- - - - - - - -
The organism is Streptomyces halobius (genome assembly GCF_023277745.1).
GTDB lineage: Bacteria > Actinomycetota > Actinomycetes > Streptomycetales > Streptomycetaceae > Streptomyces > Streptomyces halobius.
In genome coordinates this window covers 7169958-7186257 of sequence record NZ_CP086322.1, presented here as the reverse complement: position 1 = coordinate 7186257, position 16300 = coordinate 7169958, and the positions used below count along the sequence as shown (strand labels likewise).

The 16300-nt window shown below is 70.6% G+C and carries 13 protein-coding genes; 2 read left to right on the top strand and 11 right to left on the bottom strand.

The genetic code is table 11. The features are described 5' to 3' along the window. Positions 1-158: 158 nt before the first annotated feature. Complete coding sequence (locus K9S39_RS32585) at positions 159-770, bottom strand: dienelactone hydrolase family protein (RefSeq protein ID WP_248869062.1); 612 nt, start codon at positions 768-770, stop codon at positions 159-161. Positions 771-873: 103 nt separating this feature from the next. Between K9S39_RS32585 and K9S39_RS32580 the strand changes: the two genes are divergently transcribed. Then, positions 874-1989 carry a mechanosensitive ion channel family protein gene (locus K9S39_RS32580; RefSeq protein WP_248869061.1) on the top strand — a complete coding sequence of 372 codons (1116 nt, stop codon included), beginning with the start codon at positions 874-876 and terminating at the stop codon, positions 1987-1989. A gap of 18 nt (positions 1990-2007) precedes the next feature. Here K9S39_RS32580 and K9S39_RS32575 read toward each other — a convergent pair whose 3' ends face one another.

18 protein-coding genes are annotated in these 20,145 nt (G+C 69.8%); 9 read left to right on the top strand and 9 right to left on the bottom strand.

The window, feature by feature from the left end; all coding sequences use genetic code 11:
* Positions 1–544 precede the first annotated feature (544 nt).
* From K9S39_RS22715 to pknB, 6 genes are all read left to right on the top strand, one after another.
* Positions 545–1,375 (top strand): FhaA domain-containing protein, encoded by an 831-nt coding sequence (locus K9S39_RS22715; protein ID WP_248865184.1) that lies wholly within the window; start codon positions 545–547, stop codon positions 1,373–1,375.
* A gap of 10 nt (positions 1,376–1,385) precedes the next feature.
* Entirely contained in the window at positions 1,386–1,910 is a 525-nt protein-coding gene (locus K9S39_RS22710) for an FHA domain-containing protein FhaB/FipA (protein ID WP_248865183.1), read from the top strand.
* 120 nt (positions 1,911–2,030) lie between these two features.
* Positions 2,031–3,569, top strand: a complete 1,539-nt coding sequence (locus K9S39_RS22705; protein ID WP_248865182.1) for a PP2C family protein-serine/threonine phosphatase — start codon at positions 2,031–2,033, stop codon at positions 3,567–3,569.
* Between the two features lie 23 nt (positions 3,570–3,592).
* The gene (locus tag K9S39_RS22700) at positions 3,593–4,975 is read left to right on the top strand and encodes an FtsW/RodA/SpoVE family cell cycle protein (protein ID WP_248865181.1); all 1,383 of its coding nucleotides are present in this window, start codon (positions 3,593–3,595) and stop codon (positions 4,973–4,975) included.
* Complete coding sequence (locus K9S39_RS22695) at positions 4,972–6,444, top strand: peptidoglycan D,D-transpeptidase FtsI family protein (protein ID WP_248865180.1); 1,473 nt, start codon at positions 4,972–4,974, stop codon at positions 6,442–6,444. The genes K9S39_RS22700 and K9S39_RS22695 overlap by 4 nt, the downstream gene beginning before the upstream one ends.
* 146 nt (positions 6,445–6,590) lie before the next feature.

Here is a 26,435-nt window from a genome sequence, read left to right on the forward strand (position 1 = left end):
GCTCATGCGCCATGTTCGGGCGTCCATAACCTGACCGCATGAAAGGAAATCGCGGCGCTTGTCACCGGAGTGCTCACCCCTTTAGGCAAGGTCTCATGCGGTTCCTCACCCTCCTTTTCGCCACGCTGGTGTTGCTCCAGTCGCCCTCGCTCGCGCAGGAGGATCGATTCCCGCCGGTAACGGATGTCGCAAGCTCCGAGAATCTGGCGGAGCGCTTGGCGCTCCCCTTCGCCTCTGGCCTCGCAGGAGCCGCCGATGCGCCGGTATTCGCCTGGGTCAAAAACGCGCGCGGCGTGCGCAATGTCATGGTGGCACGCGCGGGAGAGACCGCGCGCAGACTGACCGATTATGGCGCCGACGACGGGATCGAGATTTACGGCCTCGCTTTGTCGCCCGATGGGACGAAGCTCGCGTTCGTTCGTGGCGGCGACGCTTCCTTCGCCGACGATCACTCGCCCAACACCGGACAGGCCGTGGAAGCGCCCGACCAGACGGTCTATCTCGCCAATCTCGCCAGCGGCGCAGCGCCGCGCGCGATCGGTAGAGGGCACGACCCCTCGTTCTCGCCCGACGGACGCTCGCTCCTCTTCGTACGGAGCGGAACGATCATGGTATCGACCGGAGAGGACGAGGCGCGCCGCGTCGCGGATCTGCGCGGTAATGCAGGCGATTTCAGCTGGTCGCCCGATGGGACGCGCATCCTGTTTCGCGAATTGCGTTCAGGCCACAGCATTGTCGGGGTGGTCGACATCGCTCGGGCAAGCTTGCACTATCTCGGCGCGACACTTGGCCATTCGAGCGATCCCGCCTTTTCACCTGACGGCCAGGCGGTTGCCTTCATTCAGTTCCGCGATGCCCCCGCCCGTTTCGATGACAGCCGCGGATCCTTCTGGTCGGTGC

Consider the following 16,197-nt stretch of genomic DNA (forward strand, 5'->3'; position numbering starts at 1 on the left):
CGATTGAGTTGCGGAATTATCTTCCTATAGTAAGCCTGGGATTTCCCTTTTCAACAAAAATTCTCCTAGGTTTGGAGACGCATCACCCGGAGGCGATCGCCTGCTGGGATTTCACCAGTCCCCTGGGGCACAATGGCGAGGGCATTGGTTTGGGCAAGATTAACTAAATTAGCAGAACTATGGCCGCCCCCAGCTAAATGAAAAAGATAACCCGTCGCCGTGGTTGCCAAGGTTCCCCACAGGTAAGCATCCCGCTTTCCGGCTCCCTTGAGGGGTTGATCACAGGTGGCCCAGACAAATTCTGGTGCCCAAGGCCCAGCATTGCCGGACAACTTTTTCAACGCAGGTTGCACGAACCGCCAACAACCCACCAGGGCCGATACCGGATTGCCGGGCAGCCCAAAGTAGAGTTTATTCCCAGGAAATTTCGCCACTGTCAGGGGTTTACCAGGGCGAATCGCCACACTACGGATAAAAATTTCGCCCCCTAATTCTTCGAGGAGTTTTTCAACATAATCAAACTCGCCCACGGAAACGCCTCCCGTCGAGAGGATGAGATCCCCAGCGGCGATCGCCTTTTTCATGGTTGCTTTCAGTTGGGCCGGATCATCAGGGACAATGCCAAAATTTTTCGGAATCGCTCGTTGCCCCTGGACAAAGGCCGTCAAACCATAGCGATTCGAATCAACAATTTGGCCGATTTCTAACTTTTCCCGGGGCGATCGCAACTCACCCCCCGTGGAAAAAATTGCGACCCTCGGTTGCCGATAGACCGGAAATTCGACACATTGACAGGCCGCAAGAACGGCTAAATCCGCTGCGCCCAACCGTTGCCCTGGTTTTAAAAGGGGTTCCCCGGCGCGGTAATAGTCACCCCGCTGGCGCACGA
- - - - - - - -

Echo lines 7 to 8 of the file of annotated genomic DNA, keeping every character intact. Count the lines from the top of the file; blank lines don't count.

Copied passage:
The window, feature by feature from the left end; all coding sequences use genetic code 11:
* Positions 1–544 precede the first annotated feature (544 nt).